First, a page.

For years, I've thought that France rolled over when the Nazis invaded during WWII. Books like Sarah's Key left the impression that most French citize...moreFor years, I've thought that France rolled over when the Nazis invaded during WWII. Books like Sarah's Key left the impression that most French citizens did little to protest against the repression, violence, and occupation that the Germans left in their wake. A Train in Winter tells a different story: that of the resisters, ordinary citizens who in their own, often seemingly small ways, fought back against the terror of those days. In particular, Caroline Moorhead focuses on the women of the French resistance; these were defiant, proud women who not only supported their husbands, brothers, fathers, sons, and lovers in the fight to reclaim Occupied France, but who often risked their own lives and gave up their children in the process.
Moorehead's tale of these women is well-researched and documented, but I had many of the same problems that others did with this book. In truth, it's probably closer to a 3.5-star book for me, but the second half of the book makes up for some of the slog that must be undertaken to get through the first half; there are a lot of facts that must be recounted in order to establish the atmosphere in Vichy France, and unfortunately, the first half of the book suffers from too much telling, and not enough showing.
I would also have to agree with those who suggest that Moorehead attempts to pack too much into A Train in Winter. There were 230 women packed on to the train that left France for Auschwitz, and at times, it feels as if Moorehead is trying to tell each woman's story, but there simply isn't enough of a story in order to include them all. If she had focused on a smaller number of the women, perhaps the reader would feel more of a connection to them than is possible when trying to remember which woman is which.
That said, the second half of the book, which takes place at Auschwitz-Birkenau, Ravensbrück, and Mauthausen, is brutal, heartbreaking, terrifying -- and impossible to put down. It then becomes clear that it almost doesn't matter that you can't remember the differences between the women -- their story is so intimately tied together that it can never fully be untied. This is what gives the book its power -- and lifts it from a mediocre book into something a little more special.(less)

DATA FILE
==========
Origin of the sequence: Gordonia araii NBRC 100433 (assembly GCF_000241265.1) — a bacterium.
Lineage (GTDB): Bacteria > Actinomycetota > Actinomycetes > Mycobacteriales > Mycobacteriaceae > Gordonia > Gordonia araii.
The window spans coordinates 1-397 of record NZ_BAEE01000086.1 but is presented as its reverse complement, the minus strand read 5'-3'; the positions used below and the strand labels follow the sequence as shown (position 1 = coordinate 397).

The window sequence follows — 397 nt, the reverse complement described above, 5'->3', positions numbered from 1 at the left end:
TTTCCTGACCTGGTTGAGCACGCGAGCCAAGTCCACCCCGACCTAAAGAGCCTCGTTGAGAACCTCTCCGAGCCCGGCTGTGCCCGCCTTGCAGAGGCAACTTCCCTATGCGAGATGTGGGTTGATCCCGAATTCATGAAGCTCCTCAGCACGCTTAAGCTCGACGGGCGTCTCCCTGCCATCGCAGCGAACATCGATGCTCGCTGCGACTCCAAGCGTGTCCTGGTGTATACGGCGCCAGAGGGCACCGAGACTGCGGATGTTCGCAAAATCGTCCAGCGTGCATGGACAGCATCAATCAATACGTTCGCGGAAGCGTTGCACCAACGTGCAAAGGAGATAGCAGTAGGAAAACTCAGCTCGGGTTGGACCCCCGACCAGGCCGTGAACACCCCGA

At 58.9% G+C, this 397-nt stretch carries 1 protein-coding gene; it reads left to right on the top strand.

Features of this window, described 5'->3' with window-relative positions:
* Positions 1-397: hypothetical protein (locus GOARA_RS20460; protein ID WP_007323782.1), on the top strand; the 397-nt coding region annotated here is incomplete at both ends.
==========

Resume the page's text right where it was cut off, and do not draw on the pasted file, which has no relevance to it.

This eternally unanswered question lies at the heart of Sweetness #9, the new novel by Stephan Eirik Clark. A...moreWhat came first, the chicken or the egg?
This eternally unanswered question lies at the heart of Sweetness #9, the new novel by Stephan Eirik Clark. A fictionalized account of the current debate over food production and the Western diet, the novel follows the story of the Levereaux family during the period of the American food revolution. The father, David, works as a flavourist, but he came into his role after an eventful start doing animal research at one of America's leading food production companies. What David sees and doesn't see in the production of the bestselling, ubiquitous artificial sweetener called Sweetness #9 sends him on a decades long search for the truth.
While David struggles with questions of ethical responsibility, his family falls apart at the seams. His long-suffering wife, Betty, fights the age-old battle of the bulge, but is hers the quest of Sisyphus and the rock? Meanwhile, David's children, daughter Priscilla and son Ernest, have problems of their own. But is their malaise caused by the composition of Sweetness #9 (found in almost everything they consume), or is it the result of the "American condition"? And just what caused this "American condition", anyway?
Sweetness #9 veers off into strange territory while attempting to solve the mystery, but with great wit and sharp storytelling, Clark never loses his reader. Tangents aside, Sweetness #9 leaves one pondering the eternal question, thereby dismissing the notion that this particular formula is all empty calories.
*** ARC generously provided by Little, Brown and Company, and Netgalley.